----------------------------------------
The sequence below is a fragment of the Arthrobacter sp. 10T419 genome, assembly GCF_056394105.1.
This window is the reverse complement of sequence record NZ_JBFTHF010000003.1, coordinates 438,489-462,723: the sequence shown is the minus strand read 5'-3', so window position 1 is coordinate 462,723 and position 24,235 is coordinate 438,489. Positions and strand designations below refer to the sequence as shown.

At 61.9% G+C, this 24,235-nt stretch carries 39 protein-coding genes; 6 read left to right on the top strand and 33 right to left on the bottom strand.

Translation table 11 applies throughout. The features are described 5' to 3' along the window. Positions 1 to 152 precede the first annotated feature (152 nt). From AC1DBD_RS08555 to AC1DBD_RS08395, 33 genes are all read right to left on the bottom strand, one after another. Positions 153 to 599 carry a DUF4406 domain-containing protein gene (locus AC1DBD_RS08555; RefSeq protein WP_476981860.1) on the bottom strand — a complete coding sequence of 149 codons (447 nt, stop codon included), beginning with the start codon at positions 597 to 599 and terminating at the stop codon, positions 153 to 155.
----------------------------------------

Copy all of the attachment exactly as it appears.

The sequence below is a fragment of the Arthrobacter sp. 10T419 genome, assembly GCF_056394105.1.
This window is the reverse complement of sequence record NZ_JBFTHF010000003.1, coordinates 438,489-462,723: the sequence shown is the minus strand read 5'-3', so window position 1 is coordinate 462,723 and position 24,235 is coordinate 438,489. Positions and strand designations below refer to the sequence as shown.

At 61.9% G+C, this 24,235-nt stretch carries 39 protein-coding genes; 6 read left to right on the top strand and 33 right to left on the bottom strand.

Translation table 11 applies throughout. The features are described 5' to 3' along the window. Positions 1 to 152 precede the first annotated feature (152 nt). From AC1DBD_RS08555 to AC1DBD_RS08395, 33 genes are all read right to left on the bottom strand, one after another. Positions 153 to 599 carry a DUF4406 domain-containing protein gene (locus AC1DBD_RS08555; RefSeq protein WP_476981860.1) on the bottom strand — a complete coding sequence of 149 codons (447 nt, stop codon included), beginning with the start codon at positions 597 to 599 and terminating at the stop codon, positions 153 to 155.